As the debate over the Patient Protection and Affordable Care Act rages on following the decision handed down by a Florida judge that the health care overhaul contains unconstitutional mandates, much of the media has ignored the fact that nearly all GOP lawmakers in Congress pushing for repeal — as well as their staffs — currently accept government-sponsored health care.
Only eight Republican members of the House have opted out of the Federal Employees Health Benefits Plan, which is 2008 covered some 8.5 million federal workers and their dependents at a cost of $15 billion to taxpayers.
Among those attempting to avoid the admittedly hypocritical stance of lambasting health care reform as “socialist” or part of a “government takeover” while simultaneously reaping the benefits of taxpayer-subsidized insurance are two freshman congressmen from Florida: Rich Nugent and Dan Webster.
But as Think Progress reported yesterday, all 242 House Republicans who voted to repeal the law opponents have dubbed “ObamaCare,” including those who opted out of coverage themselves, are still allowing their staff to reap the benefits of a public health insurance plan:
A select few pro-repeal lawmakers have refused to accept government health benefits for themselves to try to stay consistent in their opposition to government health care. Out of the few who have eschewed government health plans for themselves, many are either on government benefit plans from their service in state government or the military. Others are independently wealthy, like Rep. Mike Kelly (R-PA), who owns a large car dealership or Rep. Joe Walsh (R-IL), an investment banker.
More critically, every single Republican contacted by ThinkProgress has refused to deny government health benefits to their staff. Congressional staff members are granted the same taxpayer-subsidized, government-regulated health plans available to members. Unlike lawmakers, staff are often middle-class Americans who are not independently wealthy and need regular coverage in case they get sick. While lawmakers and their staff work ruthlessly to repeal health reform — thus denying coverage to over 30 million Americans and helping insurance companies continue outrageous, life-threatening abuses to their customers — pro-repeal members believe their staff should be “free to choose” quality government care.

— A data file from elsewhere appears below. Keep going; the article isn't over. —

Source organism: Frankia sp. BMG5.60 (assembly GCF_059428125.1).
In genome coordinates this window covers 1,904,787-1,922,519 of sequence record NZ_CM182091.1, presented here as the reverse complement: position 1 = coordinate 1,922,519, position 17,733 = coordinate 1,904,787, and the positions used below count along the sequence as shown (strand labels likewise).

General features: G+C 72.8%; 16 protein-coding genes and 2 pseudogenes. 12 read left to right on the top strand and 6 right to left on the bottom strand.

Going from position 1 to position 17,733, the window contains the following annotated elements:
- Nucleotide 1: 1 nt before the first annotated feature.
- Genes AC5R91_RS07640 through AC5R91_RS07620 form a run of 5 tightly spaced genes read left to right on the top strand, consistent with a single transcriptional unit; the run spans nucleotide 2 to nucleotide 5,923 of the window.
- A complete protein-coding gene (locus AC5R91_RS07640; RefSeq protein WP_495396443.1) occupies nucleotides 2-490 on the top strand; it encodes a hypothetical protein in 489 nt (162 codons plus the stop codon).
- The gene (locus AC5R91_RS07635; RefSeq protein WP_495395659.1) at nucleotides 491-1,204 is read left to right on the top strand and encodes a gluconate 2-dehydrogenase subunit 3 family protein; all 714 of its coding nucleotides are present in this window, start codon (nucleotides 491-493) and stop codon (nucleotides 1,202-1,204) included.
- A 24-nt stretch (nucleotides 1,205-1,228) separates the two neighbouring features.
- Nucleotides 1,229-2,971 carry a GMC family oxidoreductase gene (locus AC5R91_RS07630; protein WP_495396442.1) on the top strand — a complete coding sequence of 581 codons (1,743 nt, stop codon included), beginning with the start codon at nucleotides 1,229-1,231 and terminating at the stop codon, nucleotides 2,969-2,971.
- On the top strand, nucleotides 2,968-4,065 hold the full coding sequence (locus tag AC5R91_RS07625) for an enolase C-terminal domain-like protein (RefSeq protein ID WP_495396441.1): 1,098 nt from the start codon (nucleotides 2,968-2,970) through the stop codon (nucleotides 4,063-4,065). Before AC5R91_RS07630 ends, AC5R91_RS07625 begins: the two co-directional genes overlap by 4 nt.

In a recent interview with the Ocala Star-Banner, Rep. Webster explained his decision to turn down federal coverage:
“I didn’t come here to get health insurance. I came here to make a difference,” Webster said in a recent interview.
“As long as it’s subsidized I decided I’m not going to participate.”
Webster said his family is covered by the health insurance plan he has through his business.
Rep. Nugent also explained his rationale and added that he’ll be drafting legislation aimed at relieving taxpayers of having to fund similar benefits afforded to members of Congress, which will focus on eliminating requirements that elected representatives to participate in the congressional pension plan and taxpayer-funded matches to Congress’ 401(k)-style deferred compensation plan:
“I want to remain with [my decision], because I think it’s the right thing to do,” he said. “Because I think that when you have Americans that are struggling, why should I — why should I — get a cost savings because I just got elected to the United States House of Representatives? That’s the reality.”
In the months leading up to the health care overhaul in 2010, the Los Angeles Times emphasized the disconnect between the coverage afforded to federal employees and the cost of an average family’s health insurance policy, which a 2009 Keiser Family Foundation and Health Research & Educational Trust survey put at $13, 375 — more than double the cost in 2000:
Given their choices, lawmakers can tailor coverage in a way most Americans cannot. If a child has asthma, for instance, a federal employee might opt for coverage that costs a little more but has a bigger doctor network and lower office-visit fees.
The plan most favored by federal workers is Blue Cross Blue Shield, which covers a family for about $1,030 a month. Taxpayers kick in $700, and employees pay the rest. Seeing a doctor costs $20. Generic prescriptions cost $10. Immunizations are free. There is no coverage limit.
Federal employees also enjoy a significant benefit denied the average American: There is no such thing as a preexisting condition, which keeps many sick people from obtaining insurance. Once hired, federal workers are eligible for coverage no matter their health, with no waiting period.
Despite the legal wrangling and appeals processes that are likely to wage on for months if not years, some leaders are taking the issue of providing affordable health insurance into their own hands.
The governor of Vermont, Peter Shumlin, has moved to create a single-payer health care system for his state that he envisions as a model for the rest of the country:
The current system in America is unaffordable. I think Democrats and Republicans can agree on that. If we stay on the current course, we will be spending the lion’s share of our income on healthcare. It will bankrupt our businesses. It puts us at a competitive disadvantage with all of the other countries who have figured this out.
My vision is that if Vermont can get this right, the other states will follow. Now, I’ve spoken with the President. We work together with our congressional delegation, with Secretary Sebelius. We need some waivers to make this happen. And what they’re saying is, “As long as you’re not lowering standards,” which we’re not, “we want to work with you. We want the states to be laboratories for change.” So, it’s an ambitious goal. We understand the land mines that lie out there, the special interests and the folks who are profiteering from our healthcare system, but we’re going to give it our best shot and try, lead the country.